[1] We recognize the limitations of this term, including its geographical specificity. We use it here to demarcate a category for sexual/gender identity that is commonly used by both non-profit organizations and social and political movements, and in relation to discussions of ‘progress’ and ‘backwardness’ in political discourse. We use LGBTQI to refer to communities and people as a more inclusive term. At times we use LGBT to indicate that QI were not considered and are not named.

[2] This research was funded by the Economic and Social Research Council (‘Making Liveable Lives: Rethinking Social Exclusion’ – grant number ES/M000931/1). The data for this was collected through an internet search. This was over a three-week period (22 September – 10 October 2014). Searches were for measures, indices and opinion-pieces on LGBTIQ equalities and friendliness. These searches were performed systematically through online search tools, particularly Google. This was supplemented by specific searches in Google Scholar and Copac. The data was quantified to give an indication of trends and patterns. Further analysis of these trends and patterns gave rise to the findings and conclusions.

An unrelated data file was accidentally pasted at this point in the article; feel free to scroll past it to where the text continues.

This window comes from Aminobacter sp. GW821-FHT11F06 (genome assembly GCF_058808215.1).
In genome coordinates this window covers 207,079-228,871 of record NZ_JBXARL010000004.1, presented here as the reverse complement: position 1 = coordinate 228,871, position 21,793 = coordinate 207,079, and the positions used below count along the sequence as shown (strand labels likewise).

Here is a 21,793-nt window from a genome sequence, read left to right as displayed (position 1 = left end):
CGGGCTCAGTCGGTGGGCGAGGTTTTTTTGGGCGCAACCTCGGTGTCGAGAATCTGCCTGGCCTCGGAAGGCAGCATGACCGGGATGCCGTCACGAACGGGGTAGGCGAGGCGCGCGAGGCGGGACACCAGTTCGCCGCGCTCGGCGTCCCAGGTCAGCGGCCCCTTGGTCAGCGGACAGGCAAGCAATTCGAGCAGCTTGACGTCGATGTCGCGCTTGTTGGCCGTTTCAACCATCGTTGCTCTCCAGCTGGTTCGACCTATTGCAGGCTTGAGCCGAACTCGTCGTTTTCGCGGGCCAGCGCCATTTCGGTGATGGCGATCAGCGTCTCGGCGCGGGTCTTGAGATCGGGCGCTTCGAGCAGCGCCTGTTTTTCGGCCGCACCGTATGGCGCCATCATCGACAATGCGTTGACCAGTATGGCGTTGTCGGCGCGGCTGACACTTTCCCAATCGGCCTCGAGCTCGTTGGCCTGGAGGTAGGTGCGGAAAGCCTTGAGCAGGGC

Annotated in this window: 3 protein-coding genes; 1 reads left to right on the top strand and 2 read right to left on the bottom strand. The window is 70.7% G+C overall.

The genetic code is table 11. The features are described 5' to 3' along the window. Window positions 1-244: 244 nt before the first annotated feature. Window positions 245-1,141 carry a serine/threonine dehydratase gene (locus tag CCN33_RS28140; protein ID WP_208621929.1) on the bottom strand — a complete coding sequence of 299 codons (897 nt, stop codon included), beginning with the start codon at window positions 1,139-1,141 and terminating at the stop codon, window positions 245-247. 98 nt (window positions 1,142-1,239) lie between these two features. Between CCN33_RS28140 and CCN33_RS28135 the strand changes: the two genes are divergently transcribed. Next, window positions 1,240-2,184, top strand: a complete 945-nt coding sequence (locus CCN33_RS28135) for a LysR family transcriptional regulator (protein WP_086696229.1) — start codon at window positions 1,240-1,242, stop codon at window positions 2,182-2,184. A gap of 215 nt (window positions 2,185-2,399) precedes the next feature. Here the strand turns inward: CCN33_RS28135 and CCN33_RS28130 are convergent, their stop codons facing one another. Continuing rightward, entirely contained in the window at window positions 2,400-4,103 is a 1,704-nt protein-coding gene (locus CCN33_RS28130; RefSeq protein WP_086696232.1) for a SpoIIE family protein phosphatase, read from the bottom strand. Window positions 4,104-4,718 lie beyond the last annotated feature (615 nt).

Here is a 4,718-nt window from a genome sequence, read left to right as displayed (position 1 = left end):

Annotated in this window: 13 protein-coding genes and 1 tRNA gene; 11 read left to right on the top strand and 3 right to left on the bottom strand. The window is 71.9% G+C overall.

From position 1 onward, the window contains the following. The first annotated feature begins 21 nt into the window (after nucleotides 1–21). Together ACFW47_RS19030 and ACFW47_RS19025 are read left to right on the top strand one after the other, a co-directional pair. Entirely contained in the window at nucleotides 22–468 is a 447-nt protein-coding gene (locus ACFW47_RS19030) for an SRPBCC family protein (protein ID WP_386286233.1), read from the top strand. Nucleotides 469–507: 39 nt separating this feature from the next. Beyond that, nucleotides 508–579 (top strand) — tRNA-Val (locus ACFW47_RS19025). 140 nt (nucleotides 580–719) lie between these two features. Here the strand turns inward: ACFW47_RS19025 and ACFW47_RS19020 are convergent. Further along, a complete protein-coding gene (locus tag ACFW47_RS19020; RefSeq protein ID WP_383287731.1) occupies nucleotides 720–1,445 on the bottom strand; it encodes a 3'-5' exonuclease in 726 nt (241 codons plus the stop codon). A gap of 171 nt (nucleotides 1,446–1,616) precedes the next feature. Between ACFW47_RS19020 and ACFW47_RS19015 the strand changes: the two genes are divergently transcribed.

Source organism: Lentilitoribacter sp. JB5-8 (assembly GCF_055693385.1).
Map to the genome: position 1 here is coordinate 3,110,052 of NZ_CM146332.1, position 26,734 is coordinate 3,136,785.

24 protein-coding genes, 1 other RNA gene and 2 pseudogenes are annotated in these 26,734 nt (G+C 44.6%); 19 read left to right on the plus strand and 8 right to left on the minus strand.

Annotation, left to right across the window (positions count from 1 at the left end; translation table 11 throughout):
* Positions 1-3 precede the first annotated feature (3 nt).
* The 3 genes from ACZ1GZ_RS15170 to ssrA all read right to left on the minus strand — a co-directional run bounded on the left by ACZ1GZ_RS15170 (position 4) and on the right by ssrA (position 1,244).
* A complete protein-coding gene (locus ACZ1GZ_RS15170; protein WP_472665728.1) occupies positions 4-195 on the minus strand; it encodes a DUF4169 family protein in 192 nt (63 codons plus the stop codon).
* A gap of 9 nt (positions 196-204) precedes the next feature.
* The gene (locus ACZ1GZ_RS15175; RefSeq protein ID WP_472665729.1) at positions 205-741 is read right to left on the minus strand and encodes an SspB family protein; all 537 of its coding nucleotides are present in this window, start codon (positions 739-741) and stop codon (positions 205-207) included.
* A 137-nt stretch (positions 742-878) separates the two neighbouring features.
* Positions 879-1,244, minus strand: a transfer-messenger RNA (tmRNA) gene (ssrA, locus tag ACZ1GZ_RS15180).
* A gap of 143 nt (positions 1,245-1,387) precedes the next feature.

[3] We are aware that some might feel that queer geographies are ‘beyond geographies.’

[4] Note that organizations such as Pew Research, HRC, Stonewall and ILGA collected/collated more than one measure.

[5] Often this is the sole focus, with trans/bi and other phobias related to queer and intersex people rendered secondary if they are considered at all.

[6] See for ILGA’s report on state-sponsored homophobia.

[7] See for The Global Divide on Homosexuality.